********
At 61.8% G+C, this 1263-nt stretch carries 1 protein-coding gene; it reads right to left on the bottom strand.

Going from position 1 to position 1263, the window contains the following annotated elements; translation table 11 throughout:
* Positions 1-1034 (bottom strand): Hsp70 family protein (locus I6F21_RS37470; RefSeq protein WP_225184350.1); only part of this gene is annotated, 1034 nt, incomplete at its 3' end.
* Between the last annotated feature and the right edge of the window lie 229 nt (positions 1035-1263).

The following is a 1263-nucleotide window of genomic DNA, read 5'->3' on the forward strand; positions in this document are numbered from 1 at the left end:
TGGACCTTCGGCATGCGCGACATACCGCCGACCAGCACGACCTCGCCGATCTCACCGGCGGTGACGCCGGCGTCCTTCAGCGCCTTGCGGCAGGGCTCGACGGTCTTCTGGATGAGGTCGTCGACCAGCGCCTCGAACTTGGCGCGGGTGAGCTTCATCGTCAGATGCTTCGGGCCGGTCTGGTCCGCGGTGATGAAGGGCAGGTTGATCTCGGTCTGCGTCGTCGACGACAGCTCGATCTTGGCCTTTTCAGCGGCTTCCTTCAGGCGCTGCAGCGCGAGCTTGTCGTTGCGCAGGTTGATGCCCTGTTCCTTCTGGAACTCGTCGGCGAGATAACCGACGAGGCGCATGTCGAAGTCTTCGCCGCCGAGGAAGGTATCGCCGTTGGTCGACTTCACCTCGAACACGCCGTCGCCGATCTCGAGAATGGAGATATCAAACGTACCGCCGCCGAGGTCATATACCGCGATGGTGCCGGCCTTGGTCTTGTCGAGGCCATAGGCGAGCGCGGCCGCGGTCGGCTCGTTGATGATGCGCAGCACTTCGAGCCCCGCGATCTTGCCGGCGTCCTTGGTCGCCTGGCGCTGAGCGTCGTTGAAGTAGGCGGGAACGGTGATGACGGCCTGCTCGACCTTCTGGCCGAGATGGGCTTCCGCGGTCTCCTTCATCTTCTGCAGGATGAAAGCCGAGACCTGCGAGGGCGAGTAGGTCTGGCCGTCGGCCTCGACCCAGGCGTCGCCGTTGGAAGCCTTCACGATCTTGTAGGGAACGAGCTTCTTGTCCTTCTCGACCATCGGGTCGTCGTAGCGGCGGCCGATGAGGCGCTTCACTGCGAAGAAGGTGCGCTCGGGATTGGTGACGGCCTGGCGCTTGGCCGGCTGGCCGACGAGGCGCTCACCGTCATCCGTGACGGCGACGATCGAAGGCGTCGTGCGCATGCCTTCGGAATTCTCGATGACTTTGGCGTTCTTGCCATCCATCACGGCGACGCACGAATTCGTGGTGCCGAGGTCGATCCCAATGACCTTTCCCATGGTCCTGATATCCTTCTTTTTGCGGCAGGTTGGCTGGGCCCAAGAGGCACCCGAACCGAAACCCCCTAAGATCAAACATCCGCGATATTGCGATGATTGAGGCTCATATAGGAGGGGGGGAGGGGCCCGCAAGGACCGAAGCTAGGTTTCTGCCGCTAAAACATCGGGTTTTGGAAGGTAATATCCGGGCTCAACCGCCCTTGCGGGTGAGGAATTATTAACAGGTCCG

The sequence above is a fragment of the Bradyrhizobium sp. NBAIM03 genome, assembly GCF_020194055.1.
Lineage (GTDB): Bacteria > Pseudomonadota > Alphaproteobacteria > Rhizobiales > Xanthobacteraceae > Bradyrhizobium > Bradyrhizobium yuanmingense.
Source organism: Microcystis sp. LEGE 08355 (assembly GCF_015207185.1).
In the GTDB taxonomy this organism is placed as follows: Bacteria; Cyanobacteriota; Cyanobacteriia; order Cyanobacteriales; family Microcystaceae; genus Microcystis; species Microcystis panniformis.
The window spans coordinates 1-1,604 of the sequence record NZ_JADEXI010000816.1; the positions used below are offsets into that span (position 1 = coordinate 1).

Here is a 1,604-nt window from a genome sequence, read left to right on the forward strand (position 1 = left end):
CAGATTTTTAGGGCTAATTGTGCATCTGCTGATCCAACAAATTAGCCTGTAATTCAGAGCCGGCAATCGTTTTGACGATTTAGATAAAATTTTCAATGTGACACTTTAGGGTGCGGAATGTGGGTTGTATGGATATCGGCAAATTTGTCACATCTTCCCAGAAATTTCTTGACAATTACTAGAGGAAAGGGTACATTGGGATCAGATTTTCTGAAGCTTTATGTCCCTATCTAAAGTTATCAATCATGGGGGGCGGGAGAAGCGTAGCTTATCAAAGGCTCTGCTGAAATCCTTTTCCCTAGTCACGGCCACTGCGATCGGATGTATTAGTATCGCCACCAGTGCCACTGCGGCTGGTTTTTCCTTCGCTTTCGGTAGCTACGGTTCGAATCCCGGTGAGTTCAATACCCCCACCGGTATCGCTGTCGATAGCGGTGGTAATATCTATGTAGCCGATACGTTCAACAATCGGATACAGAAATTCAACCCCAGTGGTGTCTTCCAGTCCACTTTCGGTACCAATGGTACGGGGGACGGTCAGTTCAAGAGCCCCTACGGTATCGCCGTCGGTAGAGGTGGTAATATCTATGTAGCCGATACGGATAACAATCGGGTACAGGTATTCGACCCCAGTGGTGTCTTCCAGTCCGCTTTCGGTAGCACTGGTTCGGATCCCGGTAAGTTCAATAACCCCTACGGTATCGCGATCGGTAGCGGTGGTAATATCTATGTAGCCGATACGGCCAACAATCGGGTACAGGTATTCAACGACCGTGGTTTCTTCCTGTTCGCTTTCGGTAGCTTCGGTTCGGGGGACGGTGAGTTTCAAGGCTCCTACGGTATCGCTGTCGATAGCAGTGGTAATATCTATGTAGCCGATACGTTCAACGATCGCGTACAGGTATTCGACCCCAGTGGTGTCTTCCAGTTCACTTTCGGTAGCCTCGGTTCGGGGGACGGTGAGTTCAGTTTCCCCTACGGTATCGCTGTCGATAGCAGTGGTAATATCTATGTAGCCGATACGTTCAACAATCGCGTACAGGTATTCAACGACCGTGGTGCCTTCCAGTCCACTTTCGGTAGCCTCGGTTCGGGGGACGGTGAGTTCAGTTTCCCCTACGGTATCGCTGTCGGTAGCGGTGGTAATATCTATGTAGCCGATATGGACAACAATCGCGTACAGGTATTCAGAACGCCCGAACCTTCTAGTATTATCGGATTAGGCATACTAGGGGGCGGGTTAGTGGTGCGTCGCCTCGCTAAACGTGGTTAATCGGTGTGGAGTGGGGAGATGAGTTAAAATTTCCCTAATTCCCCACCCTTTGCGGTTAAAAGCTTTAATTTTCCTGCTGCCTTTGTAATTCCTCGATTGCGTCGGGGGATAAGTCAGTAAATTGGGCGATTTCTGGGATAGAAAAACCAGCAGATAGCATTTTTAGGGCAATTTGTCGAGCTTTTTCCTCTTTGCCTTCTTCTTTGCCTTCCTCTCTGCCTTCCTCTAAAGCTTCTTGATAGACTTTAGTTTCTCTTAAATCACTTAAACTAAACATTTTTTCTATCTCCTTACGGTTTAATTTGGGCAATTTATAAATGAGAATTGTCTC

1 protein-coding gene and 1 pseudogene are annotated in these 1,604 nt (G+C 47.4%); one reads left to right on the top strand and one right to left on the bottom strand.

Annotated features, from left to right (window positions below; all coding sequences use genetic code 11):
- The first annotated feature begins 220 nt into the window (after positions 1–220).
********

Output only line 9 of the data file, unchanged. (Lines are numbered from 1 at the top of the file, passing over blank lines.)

Source organism: Microcystis sp. LEGE 08355 (assembly GCF_015207185.1).